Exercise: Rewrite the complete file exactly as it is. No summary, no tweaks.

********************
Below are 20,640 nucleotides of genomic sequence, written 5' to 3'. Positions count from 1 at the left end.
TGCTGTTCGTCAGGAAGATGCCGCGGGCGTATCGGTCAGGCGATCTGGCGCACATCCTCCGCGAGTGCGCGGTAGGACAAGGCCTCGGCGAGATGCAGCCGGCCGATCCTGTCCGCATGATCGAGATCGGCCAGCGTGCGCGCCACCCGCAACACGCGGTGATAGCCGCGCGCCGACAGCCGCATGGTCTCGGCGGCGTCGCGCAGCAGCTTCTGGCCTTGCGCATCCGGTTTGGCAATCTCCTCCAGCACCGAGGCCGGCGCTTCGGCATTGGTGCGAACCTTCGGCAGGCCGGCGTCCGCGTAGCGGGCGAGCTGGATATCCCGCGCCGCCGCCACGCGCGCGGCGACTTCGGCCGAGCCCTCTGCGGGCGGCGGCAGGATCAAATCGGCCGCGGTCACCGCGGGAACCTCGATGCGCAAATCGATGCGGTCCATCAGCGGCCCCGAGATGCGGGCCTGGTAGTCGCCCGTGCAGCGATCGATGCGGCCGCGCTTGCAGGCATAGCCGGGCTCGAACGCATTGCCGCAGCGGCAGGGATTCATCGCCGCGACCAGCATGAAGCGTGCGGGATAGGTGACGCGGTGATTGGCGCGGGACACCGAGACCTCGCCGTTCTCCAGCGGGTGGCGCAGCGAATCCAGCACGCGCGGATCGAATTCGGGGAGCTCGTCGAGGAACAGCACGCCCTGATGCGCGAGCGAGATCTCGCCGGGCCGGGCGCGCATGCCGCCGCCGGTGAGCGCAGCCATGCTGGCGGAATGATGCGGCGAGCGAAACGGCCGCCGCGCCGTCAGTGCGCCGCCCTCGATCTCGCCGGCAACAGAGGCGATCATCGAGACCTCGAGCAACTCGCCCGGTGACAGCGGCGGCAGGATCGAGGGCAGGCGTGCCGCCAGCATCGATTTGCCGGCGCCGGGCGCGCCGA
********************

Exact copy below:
Below are 20,640 nucleotides of genomic sequence, written 5' to 3'. Positions count from 1 at the left end.
TGCTGTTCGTCAGGAAGATGCCGCGGGCGTATCGGTCAGGCGATCTGGCGCACATCCTCCGCGAGTGCGCGGTAGGACAAGGCCTCGGCGAGATGCAGCCGGCCGATCCTGTCCGCATGATCGAGATCGGCCAGCGTGCGCGCCACCCGCAACACGCGGTGATAGCCGCGCGCCGACAGCCGCATGGTCTCGGCGGCGTCGCGCAGCAGCTTCTGGCCTTGCGCATCCGGTTTGGCAATCTCCTCCAGCACCGAGGCCGGCGCTTCGGCATTGGTGCGAACCTTCGGCAGGCCGGCGTCCGCGTAGCGGGCGAGCTGGATATCCCGCGCCGCCGCCACGCGCGCGGCGACTTCGGCCGAGCCCTCTGCGGGCGGCGGCAGGATCAAATCGGCCGCGGTCACCGCGGGAACCTCGATGCGCAAATCGATGCGGTCCATCAGCGGCCCCGAGATGCGGGCCTGGTAGTCGCCCGTGCAGCGATCGATGCGGCCGCGCTTGCAGGCATAGCCGGGCTCGAACGCATTGCCGCAGCGGCAGGGATTCATCGCCGCGACCAGCATGAAGCGTGCGGGATAGGTGACGCGGTGATTGGCGCGGGACACCGAGACCTCGCCGTTCTCCAGCGGGTGGCGCAGCGAATCCAGCACGCGCGGATCGAATTCGGGGAGCTCGTCGAGGAACAGCACGCCCTGATGCGCGAGCGAGATCTCGCCGGGCCGGGCGCGCATGCCGCCGCCGGTGAGCGCAGCCATGCTGGCGGAATGATGCGGCGAGCGAAACGGCCGCCGCGCCGTCAGTGCGCCGCCCTCGATCTCGCCGGCAACAGAGGCGATCATCGAGACCTCGAGCAACTCGCCCGGTGACAGCGGCGGCAGGATCGAGGGCAGGCGTGCCGCCAGCATCGATTTGCCGGCGCCGGGCGCGCCGA